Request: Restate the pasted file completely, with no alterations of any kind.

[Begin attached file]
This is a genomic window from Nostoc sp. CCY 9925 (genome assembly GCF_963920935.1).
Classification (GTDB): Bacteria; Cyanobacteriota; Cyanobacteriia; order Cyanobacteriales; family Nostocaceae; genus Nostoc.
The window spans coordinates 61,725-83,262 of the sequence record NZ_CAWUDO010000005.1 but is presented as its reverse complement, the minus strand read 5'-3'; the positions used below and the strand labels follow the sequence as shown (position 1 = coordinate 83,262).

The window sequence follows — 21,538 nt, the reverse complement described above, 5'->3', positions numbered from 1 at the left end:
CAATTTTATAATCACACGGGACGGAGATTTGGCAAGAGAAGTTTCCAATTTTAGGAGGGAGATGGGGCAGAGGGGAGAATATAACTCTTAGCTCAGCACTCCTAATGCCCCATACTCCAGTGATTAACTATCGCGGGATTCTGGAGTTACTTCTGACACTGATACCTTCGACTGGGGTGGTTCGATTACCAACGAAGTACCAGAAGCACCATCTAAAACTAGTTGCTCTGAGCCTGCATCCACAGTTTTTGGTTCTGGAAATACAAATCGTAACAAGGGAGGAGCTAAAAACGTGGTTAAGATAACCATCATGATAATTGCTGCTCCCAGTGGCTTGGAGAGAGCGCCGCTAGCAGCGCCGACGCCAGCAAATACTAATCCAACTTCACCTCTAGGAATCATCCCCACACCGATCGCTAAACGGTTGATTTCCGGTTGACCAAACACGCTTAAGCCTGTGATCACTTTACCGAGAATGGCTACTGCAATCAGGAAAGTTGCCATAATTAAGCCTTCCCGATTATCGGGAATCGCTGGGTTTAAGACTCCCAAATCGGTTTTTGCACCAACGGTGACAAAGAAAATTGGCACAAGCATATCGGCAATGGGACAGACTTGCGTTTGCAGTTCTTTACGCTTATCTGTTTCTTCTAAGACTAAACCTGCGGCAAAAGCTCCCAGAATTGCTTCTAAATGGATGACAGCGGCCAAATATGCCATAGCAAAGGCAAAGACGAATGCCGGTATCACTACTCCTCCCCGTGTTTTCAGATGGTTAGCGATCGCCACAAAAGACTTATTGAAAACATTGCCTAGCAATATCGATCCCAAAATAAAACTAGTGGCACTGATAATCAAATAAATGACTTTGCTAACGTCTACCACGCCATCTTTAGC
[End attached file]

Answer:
This is a genomic window from Nostoc sp. CCY 9925 (genome assembly GCF_963920935.1).
Classification (GTDB): Bacteria; Cyanobacteriota; Cyanobacteriia; order Cyanobacteriales; family Nostocaceae; genus Nostoc.
The window spans coordinates 61,725-83,262 of the sequence record NZ_CAWUDO010000005.1 but is presented as its reverse complement, the minus strand read 5'-3'; the positions used below and the strand labels follow the sequence as shown (position 1 = coordinate 83,262).

The window sequence follows — 21,538 nt, the reverse complement described above, 5'->3', positions numbered from 1 at the left end:
CAATTTTATAATCACACGGGACGGAGATTTGGCAAGAGAAGTTTCCAATTTTAGGAGGGAGATGGGGCAGAGGGGAGAATATAACTCTTAGCTCAGCACTCCTAATGCCCCATACTCCAGTGATTAACTATCGCGGGATTCTGGAGTTACTTCTGACACTGATACCTTCGACTGGGGTGGTTCGATTACCAACGAAGTACCAGAAGCACCATCTAAAACTAGTTGCTCTGAGCCTGCATCCACAGTTTTTGGTTCTGGAAATACAAATCGTAACAAGGGAGGAGCTAAAAACGTGGTTAAGATAACCATCATGATAATTGCTGCTCCCAGTGGCTTGGAGAGAGCGCCGCTAGCAGCGCCGACGCCAGCAAATACTAATCCAACTTCACCTCTAGGAATCATCCCCACACCGATCGCTAAACGGTTGATTTCCGGTTGACCAAACACGCTTAAGCCTGTGATCACTTTACCGAGAATGGCTACTGCAATCAGGAAAGTTGCCATAATTAAGCCTTCCCGATTATCGGGAATCGCTGGGTTTAAGACTCCCAAATCGGTTTTTGCACCAACGGTGACAAAGAAAATTGGCACAAGCATATCGGCAATGGGACAGACTTGCGTTTGCAGTTCTTTACGCTTATCTGTTTCTTCTAAGACTAAACCTGCGGCAAAAGCTCCCAGAATTGCTTCTAAATGGATGACAGCGGCCAAATATGCCATAGCAAAGGCAAAGACGAATGCCGGTATCACTACTCCTCCCCGTGTTTTCAGATGGTTAGCGATCGCCACAAAAGACTTATTGAAAACATTGCCTAGCAATATCGATCCCAAAATAAAACTAGTGGCACTGATAATCAAATAAATGACTTTGCTAACGTCTACCACGCCATCTTTAGC